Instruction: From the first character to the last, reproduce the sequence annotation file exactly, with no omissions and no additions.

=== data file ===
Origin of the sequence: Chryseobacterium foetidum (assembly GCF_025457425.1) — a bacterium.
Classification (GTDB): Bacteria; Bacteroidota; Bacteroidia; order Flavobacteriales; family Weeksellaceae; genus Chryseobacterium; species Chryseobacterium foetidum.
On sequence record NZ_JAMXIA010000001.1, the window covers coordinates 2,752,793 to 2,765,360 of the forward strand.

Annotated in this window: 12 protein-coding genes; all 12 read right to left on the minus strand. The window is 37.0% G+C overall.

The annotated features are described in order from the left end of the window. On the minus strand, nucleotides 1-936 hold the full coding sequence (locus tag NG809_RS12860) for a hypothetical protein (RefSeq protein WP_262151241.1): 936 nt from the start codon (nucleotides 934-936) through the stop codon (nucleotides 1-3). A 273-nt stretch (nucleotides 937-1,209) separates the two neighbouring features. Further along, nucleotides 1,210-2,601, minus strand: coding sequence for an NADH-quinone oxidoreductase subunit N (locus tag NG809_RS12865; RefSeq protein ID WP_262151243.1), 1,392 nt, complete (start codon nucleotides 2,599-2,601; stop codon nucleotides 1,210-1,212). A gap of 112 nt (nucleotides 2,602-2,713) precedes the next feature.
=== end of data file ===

Origin of the sequence: Chryseobacterium foetidum (assembly GCF_025457425.1) — a bacterium.
Classification (GTDB): Bacteria; Bacteroidota; Bacteroidia; order Flavobacteriales; family Weeksellaceae; genus Chryseobacterium; species Chryseobacterium foetidum.
On sequence record NZ_JAMXIA010000001.1, the window covers coordinates 2,752,793 to 2,765,360 of the forward strand.

Annotated in this window: 12 protein-coding genes; all 12 read right to left on the minus strand. The window is 37.0% G+C overall.

The annotated features are described in order from the left end of the window. On the minus strand, nucleotides 1-936 hold the full coding sequence (locus tag NG809_RS12860) for a hypothetical protein (RefSeq protein WP_262151241.1): 936 nt from the start codon (nucleotides 934-936) through the stop codon (nucleotides 1-3). A 273-nt stretch (nucleotides 937-1,209) separates the two neighbouring features. Further along, nucleotides 1,210-2,601, minus strand: coding sequence for an NADH-quinone oxidoreductase subunit N (locus tag NG809_RS12865; RefSeq protein ID WP_262151243.1), 1,392 nt, complete (start codon nucleotides 2,599-2,601; stop codon nucleotides 1,210-1,212). A gap of 112 nt (nucleotides 2,602-2,713) precedes the next feature.